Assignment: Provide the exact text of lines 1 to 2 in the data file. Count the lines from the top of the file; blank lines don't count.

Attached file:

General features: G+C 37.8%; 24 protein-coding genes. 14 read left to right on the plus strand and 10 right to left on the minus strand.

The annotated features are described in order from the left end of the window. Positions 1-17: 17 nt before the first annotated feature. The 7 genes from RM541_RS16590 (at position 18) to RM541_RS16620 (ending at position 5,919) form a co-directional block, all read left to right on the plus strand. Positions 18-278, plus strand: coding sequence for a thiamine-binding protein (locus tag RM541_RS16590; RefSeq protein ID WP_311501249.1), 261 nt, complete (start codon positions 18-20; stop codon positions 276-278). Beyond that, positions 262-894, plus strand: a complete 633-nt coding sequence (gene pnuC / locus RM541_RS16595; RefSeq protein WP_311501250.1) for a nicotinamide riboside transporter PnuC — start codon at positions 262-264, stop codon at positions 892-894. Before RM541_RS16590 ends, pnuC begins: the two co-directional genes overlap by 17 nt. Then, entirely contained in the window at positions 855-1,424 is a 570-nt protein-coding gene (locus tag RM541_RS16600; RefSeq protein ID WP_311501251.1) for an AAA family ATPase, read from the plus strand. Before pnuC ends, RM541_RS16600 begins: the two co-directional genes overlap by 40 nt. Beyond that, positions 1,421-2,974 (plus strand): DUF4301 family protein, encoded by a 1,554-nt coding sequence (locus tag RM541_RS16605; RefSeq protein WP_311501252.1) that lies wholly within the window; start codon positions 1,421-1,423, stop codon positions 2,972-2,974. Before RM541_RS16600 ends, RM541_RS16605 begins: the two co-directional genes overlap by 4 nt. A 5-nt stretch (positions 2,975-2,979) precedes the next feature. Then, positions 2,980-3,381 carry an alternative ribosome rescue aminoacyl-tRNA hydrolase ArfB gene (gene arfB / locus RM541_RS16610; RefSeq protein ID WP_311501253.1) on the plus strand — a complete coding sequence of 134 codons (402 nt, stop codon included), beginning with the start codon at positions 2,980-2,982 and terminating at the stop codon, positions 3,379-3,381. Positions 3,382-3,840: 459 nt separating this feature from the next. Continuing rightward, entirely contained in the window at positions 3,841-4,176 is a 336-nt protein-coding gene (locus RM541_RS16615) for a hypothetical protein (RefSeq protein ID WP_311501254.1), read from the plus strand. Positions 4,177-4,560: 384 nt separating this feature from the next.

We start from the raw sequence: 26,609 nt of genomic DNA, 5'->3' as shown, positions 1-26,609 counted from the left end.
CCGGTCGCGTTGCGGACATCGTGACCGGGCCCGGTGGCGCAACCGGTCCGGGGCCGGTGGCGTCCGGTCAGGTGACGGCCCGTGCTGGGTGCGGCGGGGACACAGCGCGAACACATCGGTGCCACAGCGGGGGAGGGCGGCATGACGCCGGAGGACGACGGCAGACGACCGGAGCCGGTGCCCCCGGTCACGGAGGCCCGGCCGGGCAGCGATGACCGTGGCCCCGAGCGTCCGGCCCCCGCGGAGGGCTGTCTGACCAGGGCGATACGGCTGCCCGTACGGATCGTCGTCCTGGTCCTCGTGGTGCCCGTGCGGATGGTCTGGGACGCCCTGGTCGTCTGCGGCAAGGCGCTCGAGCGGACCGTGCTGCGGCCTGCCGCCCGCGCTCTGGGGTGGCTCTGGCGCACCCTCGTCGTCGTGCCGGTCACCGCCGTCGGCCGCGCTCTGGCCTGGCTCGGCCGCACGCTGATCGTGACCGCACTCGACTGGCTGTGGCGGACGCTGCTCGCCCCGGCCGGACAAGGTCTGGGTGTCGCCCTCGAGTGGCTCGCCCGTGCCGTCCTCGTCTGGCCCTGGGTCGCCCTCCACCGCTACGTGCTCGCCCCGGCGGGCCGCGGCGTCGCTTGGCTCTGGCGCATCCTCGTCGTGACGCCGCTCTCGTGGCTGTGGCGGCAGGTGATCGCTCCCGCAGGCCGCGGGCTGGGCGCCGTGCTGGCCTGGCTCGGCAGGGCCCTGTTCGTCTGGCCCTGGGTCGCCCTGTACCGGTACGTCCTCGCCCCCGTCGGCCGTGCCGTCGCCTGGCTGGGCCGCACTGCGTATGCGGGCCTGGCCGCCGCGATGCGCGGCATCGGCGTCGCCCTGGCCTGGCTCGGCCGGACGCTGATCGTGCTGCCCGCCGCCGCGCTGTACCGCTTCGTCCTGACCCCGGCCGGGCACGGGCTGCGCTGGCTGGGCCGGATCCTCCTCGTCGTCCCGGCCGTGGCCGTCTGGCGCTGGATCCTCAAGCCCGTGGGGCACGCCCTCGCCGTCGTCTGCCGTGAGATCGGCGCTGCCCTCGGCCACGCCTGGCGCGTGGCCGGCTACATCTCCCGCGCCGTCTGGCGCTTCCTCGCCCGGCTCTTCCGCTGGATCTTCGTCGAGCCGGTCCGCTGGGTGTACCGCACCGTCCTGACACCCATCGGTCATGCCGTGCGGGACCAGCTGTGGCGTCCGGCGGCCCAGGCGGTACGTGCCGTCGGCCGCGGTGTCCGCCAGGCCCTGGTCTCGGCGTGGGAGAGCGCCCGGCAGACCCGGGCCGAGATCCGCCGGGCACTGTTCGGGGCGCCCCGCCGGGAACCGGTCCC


General features: G+C 37.8%; 24 protein-coding genes. 14 read left to right on the plus strand and 10 right to left on the minus strand.

The annotated features are described in order from the left end of the window. Positions 1-17: 17 nt before the first annotated feature. The 7 genes from RM541_RS16590 (at position 18) to RM541_RS16620 (ending at position 5,919) form a co-directional block, all read left to right on the plus strand. Positions 18-278, plus strand: coding sequence for a thiamine-binding protein (locus tag RM541_RS16590; RefSeq protein ID WP_311501249.1), 261 nt, complete (start codon positions 18-20; stop codon positions 276-278). Beyond that, positions 262-894, plus strand: a complete 633-nt coding sequence (gene pnuC / locus RM541_RS16595; RefSeq protein WP_311501250.1) for a nicotinamide riboside transporter PnuC — start codon at positions 262-264, stop codon at positions 892-894. Before RM541_RS16590 ends, pnuC begins: the two co-directional genes overlap by 17 nt. Then, entirely contained in the window at positions 855-1,424 is a 570-nt protein-coding gene (locus tag RM541_RS16600; RefSeq protein ID WP_311501251.1) for an AAA family ATPase, read from the plus strand. Before pnuC ends, RM541_RS16600 begins: the two co-directional genes overlap by 40 nt. Beyond that, positions 1,421-2,974 (plus strand): DUF4301 family protein, encoded by a 1,554-nt coding sequence (locus tag RM541_RS16605; RefSeq protein WP_311501252.1) that lies wholly within the window; start codon positions 1,421-1,423, stop codon positions 2,972-2,974. Before RM541_RS16600 ends, RM541_RS16605 begins: the two co-directional genes overlap by 4 nt. A 5-nt stretch (positions 2,975-2,979) precedes the next feature. Then, positions 2,980-3,381 carry an alternative ribosome rescue aminoacyl-tRNA hydrolase ArfB gene (gene arfB / locus RM541_RS16610; RefSeq protein ID WP_311501253.1) on the plus strand — a complete coding sequence of 134 codons (402 nt, stop codon included), beginning with the start codon at positions 2,980-2,982 and terminating at the stop codon, positions 3,379-3,381. Positions 3,382-3,840: 459 nt separating this feature from the next. Continuing rightward, entirely contained in the window at positions 3,841-4,176 is a 336-nt protein-coding gene (locus RM541_RS16615) for a hypothetical protein (RefSeq protein ID WP_311501254.1), read from the plus strand. Positions 4,177-4,560: 384 nt separating this feature from the next.